Once at the campsite, we had to ourselves a spacious, flat paradise with an acceptable fire pit. We could pitch our tents far enough one from the other to avoid serious aural damage from the inevitable snorefest that begins once two or more Patio Boys doze off, or perhaps even one (I've been so accused). Firewood was a sparse but could be found within 50 years. We had three saws with us, so in short order there was a half cord of hardwood stacked and kindling ready for a match.

As the sun set, a kindly ranger stopped by to chat and, we assume, scan for illicit booze. Alcoholic beverages are strictly forbidden in Tennessee state parks. It is a good thing we had none or we might all have been sent to prison then and there.

The ranger counseled us on trails we might take. He invited us to return, as the trail systems in Savage Gulf are abundant and we could spend years exploring all of them. He declined our offer of some homemade trail mix, saying, "No thank you. I just had a big steak on the grill." Finally, he warned us that Friday night in Savage Gulf was not like Saturday night. Come Saturday, he said, "The woods will be full. You'll have some company."

And we did. Friday night the woods were ours. Saturday night, not so much. It was party night. Over there, college students. Boys and girls. Spring. Need I say more? Next to them, Scouts. Somehow, they had carried in a cast iron pot the size of a Sony Trinitron and surely weighing as much, just so they could make chili over the campfire. Boys, we'll let you in on a secret: The scoutmaster's chili is not that great. Next time, bring yourself a can of Vienna sausages and some Slim Jims. Or some humus. Leave the Trinitron at home.

Beyond another stand of trees, there was a smattering of single and double backpackers, out for whatever. Not solitude. Our peaceful campsite had become a suburban neighborhood with the tract housing replaced by festival of nylon tents and chattering, grilling white people talking sports and politics. Somebody's kids kept running through our campsite, playing some version of hide-and-seek that involved being a nuisance. I felt like Mr. Wilson, ready to shout, "Dennis!" But we coped, calmly. Given that bourbon is an alcoholic beverage, and that alcoholic beverages are forbidden in all Tennessee state parks, let me say for the record that we most certainly did not cope by sipping bourbon. We just coped. And coped some more. We shared one another's cope, including some 12-year-old cope that was especially tasty.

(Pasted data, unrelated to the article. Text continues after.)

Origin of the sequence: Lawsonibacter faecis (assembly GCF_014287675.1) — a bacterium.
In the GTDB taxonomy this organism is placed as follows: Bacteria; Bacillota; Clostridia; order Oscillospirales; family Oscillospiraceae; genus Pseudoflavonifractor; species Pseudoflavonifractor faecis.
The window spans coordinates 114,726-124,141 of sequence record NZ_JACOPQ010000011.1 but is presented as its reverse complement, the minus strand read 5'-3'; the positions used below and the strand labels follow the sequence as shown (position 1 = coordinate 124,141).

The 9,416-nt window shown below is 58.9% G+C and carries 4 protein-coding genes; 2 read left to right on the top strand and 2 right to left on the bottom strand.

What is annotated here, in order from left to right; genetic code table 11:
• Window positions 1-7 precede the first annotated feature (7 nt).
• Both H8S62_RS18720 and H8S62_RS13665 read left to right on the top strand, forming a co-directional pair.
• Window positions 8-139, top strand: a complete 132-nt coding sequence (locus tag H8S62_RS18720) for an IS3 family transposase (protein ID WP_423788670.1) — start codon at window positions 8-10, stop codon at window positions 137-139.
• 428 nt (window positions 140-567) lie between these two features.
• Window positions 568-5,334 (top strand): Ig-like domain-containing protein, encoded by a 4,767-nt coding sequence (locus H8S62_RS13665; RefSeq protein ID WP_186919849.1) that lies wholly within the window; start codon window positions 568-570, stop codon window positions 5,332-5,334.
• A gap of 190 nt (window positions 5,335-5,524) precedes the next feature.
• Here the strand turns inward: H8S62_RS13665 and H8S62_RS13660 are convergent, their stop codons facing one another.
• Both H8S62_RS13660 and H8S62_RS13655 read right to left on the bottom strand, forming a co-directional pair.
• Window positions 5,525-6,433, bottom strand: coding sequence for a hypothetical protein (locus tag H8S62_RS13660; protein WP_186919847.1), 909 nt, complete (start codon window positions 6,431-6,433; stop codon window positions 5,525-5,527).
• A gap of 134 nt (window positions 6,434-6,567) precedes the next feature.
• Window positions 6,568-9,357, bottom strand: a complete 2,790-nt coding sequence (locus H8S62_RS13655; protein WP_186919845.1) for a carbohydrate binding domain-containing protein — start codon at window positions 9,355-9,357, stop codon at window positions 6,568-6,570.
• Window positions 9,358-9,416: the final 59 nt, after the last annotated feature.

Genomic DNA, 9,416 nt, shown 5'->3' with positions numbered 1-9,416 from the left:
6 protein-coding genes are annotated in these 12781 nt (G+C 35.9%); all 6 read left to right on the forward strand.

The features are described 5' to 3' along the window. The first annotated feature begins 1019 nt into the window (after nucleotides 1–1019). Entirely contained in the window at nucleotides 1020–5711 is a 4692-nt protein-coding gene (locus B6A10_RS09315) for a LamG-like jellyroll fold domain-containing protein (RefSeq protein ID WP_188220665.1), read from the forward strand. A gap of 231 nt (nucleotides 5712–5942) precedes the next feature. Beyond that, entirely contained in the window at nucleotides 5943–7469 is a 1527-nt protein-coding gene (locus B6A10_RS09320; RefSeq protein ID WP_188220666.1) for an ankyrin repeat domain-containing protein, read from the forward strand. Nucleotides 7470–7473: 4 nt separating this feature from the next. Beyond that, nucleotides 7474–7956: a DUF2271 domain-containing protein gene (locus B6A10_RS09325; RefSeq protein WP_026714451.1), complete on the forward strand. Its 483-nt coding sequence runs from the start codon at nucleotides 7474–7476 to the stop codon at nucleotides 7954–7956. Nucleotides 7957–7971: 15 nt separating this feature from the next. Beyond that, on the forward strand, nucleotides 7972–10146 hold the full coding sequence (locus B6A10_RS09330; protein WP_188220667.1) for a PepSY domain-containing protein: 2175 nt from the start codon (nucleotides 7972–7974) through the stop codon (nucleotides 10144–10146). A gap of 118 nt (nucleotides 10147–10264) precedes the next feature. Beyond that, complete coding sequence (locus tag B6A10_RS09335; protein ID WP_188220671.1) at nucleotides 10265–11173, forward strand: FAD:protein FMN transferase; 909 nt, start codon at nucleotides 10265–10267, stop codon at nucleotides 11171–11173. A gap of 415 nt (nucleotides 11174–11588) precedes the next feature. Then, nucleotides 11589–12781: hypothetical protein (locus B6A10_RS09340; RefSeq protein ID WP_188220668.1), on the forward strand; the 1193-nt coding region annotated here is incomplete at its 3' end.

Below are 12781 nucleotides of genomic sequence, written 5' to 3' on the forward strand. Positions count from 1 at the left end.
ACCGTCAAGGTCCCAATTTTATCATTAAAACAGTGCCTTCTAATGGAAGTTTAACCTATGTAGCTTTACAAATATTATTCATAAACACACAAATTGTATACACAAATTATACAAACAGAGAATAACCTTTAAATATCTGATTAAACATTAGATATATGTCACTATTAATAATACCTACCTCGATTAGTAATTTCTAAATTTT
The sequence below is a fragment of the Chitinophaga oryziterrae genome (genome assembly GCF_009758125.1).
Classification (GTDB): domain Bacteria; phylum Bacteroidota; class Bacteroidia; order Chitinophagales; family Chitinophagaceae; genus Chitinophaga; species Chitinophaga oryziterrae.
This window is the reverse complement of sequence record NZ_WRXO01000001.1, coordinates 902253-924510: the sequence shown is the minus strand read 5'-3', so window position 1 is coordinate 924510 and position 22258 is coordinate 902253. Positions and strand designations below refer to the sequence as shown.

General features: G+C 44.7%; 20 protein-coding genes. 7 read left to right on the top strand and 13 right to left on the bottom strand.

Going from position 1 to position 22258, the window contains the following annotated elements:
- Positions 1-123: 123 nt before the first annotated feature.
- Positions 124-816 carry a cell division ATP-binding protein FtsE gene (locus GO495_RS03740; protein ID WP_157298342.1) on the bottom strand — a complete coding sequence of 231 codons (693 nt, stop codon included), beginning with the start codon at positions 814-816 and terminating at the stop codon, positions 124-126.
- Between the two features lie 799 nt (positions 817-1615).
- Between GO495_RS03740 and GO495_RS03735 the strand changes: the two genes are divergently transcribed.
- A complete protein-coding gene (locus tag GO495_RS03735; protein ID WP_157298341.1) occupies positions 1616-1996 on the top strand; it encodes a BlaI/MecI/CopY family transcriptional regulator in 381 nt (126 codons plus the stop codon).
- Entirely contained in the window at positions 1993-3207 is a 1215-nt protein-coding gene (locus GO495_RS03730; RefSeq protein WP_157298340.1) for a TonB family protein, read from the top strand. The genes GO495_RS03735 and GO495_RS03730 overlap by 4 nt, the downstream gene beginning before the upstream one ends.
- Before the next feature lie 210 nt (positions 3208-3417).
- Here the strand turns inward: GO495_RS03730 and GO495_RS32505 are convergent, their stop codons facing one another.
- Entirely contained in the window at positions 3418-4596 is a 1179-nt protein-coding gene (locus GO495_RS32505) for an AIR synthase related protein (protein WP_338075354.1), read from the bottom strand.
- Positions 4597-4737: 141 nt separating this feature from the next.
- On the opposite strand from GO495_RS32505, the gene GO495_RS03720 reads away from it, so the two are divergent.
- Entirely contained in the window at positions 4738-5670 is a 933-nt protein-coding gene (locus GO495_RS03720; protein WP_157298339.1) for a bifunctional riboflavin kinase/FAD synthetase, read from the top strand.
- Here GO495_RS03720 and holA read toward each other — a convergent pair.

So there you have the scene. A warm, spring evening. Everyone was back in camp except Doc and McGinnis, who had taken in those few extra miles in the service of their punctilious bowels and general fastidiousness, about which no one should tease without first witnessing the outhouse at the Savage Gulf campsite where we were bedded down for two nights at Alum Gap. The unpleasant deposits of untold legions of humans fed on the unholy combination fast food (before entering the woods) and trail food (after entering the woods) had piled nearly to the perimeter of the seat, pleasing the flies and perhaps some vermin but disgusting anyone born with even a modicum of olfactory capacity. Walking a mile for a flush toilet in a private stall with running water and a soap dispenser seems altogether reasonable to anyone who has darkened the door of the Alum Gap outhouse, a truly memorable landmark of the woods if a malodorous malebolge deserves to disgrace the word landmark.

Arriving back in camp, Doc and McGinnis had a story to sell. I mean tell. "We ordered pizza," they reported, piling on the detail as thick as the human detritus at the aforementioned outhouse. They had, they said, encountered Ranger Rick at the parking lot. He remembered them from the night before and, with a fond recollection of the pleasant and stimulating conversation then, was in an accommodating mood. He had graciously agreed to drive into town to order some pizzas, and bring them back to within a few hundred yards of our campsite, where a road open only to the ranger led to a parking place right by the trail. Doc gave him $40 for his trouble and set a rendezvous time of 7:30 p.m. for the pizza delivery.

I'm not saying Doc and McGinnis were not believed. For a time they were. But within a few minutes, water was boiling on the Pocket Rockets (don't Google that at work) and Jetboils so as to reconstitute the mysterious substances that Mountain House labels "Chili Mac with Beef" and Lipton labels "Pasta Sides! Alfredo." Maybe the doubt about the pizza was rooted in knowing that any self-respecting Patio Boy would sooner walk over hot coals to a Papa John's than pay someone $40 to go there for him.

As the sun set and the Scouts calmed, we settled around the fire. We uncorked some cope, recounted the day and cranked up iPod mini-amp (the woods are not what they used to be). As Clapton blistered his fingers, Silver Pops worked his over the screen of his iPhone to fact check someone's trivia about "Layla." True or false, the song was written for Pattie Boyd, George Harrison's ex-model wife with whom Clapton was madly in love? That more or less checked out on Wikipedia, which also told us that George, too, was madly in love with her, at least at one point, and used the following pick-up line: "Will you marry me? If not, will you at least have dinner with me tonight?" Clever fellow, that George.